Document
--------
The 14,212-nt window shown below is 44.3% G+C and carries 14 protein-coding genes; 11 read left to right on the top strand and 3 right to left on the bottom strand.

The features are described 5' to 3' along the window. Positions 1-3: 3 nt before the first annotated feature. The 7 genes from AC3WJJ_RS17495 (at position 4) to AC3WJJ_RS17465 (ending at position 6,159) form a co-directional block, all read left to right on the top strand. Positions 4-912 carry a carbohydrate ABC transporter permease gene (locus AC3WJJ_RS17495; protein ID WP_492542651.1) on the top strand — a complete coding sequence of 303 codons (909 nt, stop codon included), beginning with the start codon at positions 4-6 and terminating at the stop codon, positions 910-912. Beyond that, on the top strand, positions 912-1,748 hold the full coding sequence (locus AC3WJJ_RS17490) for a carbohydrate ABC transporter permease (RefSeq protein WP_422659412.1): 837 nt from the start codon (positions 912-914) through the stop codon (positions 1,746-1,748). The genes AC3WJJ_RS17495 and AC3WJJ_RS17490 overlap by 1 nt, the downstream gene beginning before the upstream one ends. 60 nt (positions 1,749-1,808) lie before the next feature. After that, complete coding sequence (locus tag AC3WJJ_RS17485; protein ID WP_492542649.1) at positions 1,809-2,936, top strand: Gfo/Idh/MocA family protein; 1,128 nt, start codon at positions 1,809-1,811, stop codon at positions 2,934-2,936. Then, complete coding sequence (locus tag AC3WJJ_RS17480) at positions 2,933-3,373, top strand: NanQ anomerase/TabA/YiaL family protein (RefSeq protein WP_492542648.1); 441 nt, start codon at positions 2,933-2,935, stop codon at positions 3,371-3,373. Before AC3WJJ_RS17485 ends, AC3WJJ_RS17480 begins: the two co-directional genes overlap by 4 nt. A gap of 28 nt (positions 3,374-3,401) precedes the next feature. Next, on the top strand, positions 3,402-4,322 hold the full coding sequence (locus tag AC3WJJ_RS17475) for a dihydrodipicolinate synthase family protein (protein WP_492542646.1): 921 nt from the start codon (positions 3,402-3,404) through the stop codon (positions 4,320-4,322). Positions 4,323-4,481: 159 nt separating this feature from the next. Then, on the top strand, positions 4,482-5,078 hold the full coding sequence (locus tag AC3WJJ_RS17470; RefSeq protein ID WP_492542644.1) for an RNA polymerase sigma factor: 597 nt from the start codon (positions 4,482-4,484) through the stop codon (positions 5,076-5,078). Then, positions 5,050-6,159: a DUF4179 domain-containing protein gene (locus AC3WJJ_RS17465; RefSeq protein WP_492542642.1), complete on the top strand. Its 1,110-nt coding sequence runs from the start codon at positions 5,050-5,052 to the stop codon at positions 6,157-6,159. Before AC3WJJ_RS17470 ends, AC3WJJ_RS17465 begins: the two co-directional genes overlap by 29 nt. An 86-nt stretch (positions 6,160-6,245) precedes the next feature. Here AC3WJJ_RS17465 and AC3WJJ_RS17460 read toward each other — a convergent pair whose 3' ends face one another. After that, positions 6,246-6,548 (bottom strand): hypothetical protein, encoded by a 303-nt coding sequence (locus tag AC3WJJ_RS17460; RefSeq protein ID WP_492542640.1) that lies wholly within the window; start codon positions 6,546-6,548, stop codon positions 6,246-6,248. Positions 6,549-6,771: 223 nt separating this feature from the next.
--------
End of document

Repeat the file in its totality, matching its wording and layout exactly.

The 14,212-nt window shown below is 44.3% G+C and carries 14 protein-coding genes; 11 read left to right on the top strand and 3 right to left on the bottom strand.

The features are described 5' to 3' along the window. Positions 1-3: 3 nt before the first annotated feature. The 7 genes from AC3WJJ_RS17495 (at position 4) to AC3WJJ_RS17465 (ending at position 6,159) form a co-directional block, all read left to right on the top strand. Positions 4-912 carry a carbohydrate ABC transporter permease gene (locus AC3WJJ_RS17495; protein ID WP_492542651.1) on the top strand — a complete coding sequence of 303 codons (909 nt, stop codon included), beginning with the start codon at positions 4-6 and terminating at the stop codon, positions 910-912. Beyond that, on the top strand, positions 912-1,748 hold the full coding sequence (locus AC3WJJ_RS17490) for a carbohydrate ABC transporter permease (RefSeq protein WP_422659412.1): 837 nt from the start codon (positions 912-914) through the stop codon (positions 1,746-1,748). The genes AC3WJJ_RS17495 and AC3WJJ_RS17490 overlap by 1 nt, the downstream gene beginning before the upstream one ends. 60 nt (positions 1,749-1,808) lie before the next feature. After that, complete coding sequence (locus tag AC3WJJ_RS17485; protein ID WP_492542649.1) at positions 1,809-2,936, top strand: Gfo/Idh/MocA family protein; 1,128 nt, start codon at positions 1,809-1,811, stop codon at positions 2,934-2,936. Then, complete coding sequence (locus tag AC3WJJ_RS17480) at positions 2,933-3,373, top strand: NanQ anomerase/TabA/YiaL family protein (RefSeq protein WP_492542648.1); 441 nt, start codon at positions 2,933-2,935, stop codon at positions 3,371-3,373. Before AC3WJJ_RS17485 ends, AC3WJJ_RS17480 begins: the two co-directional genes overlap by 4 nt. A gap of 28 nt (positions 3,374-3,401) precedes the next feature. Next, on the top strand, positions 3,402-4,322 hold the full coding sequence (locus tag AC3WJJ_RS17475) for a dihydrodipicolinate synthase family protein (protein WP_492542646.1): 921 nt from the start codon (positions 3,402-3,404) through the stop codon (positions 4,320-4,322). Positions 4,323-4,481: 159 nt separating this feature from the next. Then, on the top strand, positions 4,482-5,078 hold the full coding sequence (locus tag AC3WJJ_RS17470; RefSeq protein ID WP_492542644.1) for an RNA polymerase sigma factor: 597 nt from the start codon (positions 4,482-4,484) through the stop codon (positions 5,076-5,078). Then, positions 5,050-6,159: a DUF4179 domain-containing protein gene (locus AC3WJJ_RS17465; RefSeq protein WP_492542642.1), complete on the top strand. Its 1,110-nt coding sequence runs from the start codon at positions 5,050-5,052 to the stop codon at positions 6,157-6,159. Before AC3WJJ_RS17470 ends, AC3WJJ_RS17465 begins: the two co-directional genes overlap by 29 nt. An 86-nt stretch (positions 6,160-6,245) precedes the next feature. Here AC3WJJ_RS17465 and AC3WJJ_RS17460 read toward each other — a convergent pair whose 3' ends face one another. After that, positions 6,246-6,548 (bottom strand): hypothetical protein, encoded by a 303-nt coding sequence (locus tag AC3WJJ_RS17460; RefSeq protein ID WP_492542640.1) that lies wholly within the window; start codon positions 6,546-6,548, stop codon positions 6,246-6,248. Positions 6,549-6,771: 223 nt separating this feature from the next.